North Shore of L. I., NY(Zone 6b)

Lunch from my garden. Grilled eggplant topped with grilled tomato slices. Yummy!

Thumbnail by newyorkrita Thumbnail by newyorkrita
Hummelstown, PA(Zone 6b)

mmmmmm newyorkrita looks good!

SE Houston (Hobby), TX(Zone 9a)

Nice, indeed!

North Shore of L. I., NY(Zone 6b)

Purple Rain and Rosa Bianca.

Thumbnail by newyorkrita Thumbnail by newyorkrita
SE Houston (Hobby), TX(Zone 9a)

Ok, I've been promising to post this recipe over on the veggie forum, but, ya'll get it first, LOL!

Last night I made up my last batch of Spicy Eggplant, portioned for the freezer. It'll taste so good in the middle of winter, with some juicy shrimp thrown in!

SPICY EGGPLANT (Original Recipe)

"Eggplant cubes are stir-fried until browned, then simmered in a spicy Asian-inspired sauce with onion and garlic until meltingly tender."

My adjustments are in ( ).

2 tablespoons vegetable oil (I use Olive Oil)
4 Japanese eggplants, cut into 1-inch cubes
(or, slice them on the diagonal, like plantains)
2 tablespoons vegetable oil (I use Olive Oil)
2 onions, thinly sliced (thin is better, too)
1 tablespoon minced garlic (I put LOTS of garlic)
2 tablespoons soy sauce (I adjust to my taste)
2 Tbs. water (I use about 2 cups of water. You can also use shrimp broth or rice wine vinegar;
I use about 1/4 cup rice vinegar -- no wine -- and 2 cups of water, because I like more sauce
over my rice. Plus, it takes awhile to stew the okra down, and you need enough liquid...)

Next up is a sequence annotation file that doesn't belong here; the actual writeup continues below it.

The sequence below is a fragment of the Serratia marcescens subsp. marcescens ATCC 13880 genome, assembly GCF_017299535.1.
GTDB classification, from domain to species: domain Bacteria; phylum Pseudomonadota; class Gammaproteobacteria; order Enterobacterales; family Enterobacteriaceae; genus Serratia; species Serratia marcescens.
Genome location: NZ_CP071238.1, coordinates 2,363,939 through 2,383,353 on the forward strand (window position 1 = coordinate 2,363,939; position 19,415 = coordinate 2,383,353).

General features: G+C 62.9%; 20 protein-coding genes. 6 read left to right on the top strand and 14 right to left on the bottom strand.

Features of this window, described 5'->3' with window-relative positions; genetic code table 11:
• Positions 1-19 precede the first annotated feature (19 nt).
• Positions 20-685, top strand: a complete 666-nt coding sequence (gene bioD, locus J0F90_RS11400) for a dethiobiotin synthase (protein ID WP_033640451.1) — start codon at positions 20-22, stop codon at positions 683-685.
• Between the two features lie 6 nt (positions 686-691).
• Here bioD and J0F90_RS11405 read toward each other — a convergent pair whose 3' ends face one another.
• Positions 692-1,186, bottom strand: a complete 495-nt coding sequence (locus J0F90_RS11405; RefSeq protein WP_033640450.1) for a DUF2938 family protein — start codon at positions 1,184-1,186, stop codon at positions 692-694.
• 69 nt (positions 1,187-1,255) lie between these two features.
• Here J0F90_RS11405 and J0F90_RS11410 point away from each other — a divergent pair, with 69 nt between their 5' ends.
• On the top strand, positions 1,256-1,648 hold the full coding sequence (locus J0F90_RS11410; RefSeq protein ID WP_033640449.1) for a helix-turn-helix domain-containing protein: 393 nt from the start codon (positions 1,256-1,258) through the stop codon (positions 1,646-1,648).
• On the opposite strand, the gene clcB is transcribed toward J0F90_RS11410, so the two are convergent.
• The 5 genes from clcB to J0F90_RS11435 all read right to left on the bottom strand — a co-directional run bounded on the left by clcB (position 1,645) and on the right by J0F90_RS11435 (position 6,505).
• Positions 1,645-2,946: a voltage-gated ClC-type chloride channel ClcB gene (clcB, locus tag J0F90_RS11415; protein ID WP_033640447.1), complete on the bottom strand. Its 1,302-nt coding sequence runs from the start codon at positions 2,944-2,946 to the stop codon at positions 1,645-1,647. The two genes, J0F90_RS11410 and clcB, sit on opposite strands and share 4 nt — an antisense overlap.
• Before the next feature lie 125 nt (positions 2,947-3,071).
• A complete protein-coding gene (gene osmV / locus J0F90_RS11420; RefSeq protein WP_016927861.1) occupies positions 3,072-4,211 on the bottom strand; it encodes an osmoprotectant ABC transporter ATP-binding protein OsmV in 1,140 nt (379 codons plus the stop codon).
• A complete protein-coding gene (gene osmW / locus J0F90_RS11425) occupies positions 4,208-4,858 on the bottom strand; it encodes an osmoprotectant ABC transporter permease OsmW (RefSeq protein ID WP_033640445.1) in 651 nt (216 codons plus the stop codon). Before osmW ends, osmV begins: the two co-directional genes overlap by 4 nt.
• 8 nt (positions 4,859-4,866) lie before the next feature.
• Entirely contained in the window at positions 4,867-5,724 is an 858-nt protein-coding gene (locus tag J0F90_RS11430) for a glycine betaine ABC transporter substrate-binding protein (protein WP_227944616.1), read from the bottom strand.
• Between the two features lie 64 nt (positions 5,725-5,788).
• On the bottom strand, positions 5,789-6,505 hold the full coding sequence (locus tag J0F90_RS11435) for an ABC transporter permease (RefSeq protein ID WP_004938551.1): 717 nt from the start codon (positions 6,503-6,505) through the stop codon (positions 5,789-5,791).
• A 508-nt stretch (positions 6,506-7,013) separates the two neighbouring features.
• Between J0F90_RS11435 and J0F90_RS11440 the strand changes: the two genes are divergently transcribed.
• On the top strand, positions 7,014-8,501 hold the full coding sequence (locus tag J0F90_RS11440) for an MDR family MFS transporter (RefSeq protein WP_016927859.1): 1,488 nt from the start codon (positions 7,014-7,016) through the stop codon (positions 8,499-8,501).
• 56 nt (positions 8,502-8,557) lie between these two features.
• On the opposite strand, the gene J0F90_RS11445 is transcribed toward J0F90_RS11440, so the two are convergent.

1 &1/2 tablespoons Oyster Sauce
(or use 1/2 fish sauce & 1/2 Worcestershire -- I use a good bit of the Oyster sauce; The fish
sauce is SALTY, and I've never used the Worcestershire sauce...)
1 tablespoon chili garlic sauce (adjust to your taste -- I use about 2 Tsps. in mine for a kick)
1 teaspoon white sugar (I've only used brown sugar, and I like it. I also tend to go on the
sweeter side, because it cuts some of the eggplant bitterness, if you're a little past the
prime. More like 2-3 teaspoons for me -- It balances with the salty, so it's not totally sweet.
But once you add the shrimp, you can appreciate the sweet...)
Ground black pepper (or red pepper flakes, to taste)
1/2 teaspoon Asian (toasted) sesame oil (drizzled on the finished plate...)
Toasted Sesame Seeds for texture (optional - I've never used them, although you might
consider toasting up some Ramen Noodles and garnishing for crunch)
Fresh Ginger (optional -- I LOVE the subtle ginger flavor; mince finely & saute with the onions
and garlic)
Fresh Broccoli flowerettes (haven't added these, but I think I'll add some in the future)
Shrimp, chicken, beef, or firm Tofu for protein (I've used shrimp and chicken -- I prefer adding
the shrimp, because it adds its sweetness to the eggplant; I'd consider some cubed pork or
honey ham in the future, again, because these would add sweetness to the eggplant.

1. Make your sauce FIRST. Mix the soy sauce, water, oyster sauce, chili garlic sauce, sugar,
and black pepper, and stir to form a smooth sauce. Adjust to your taste, and set aside.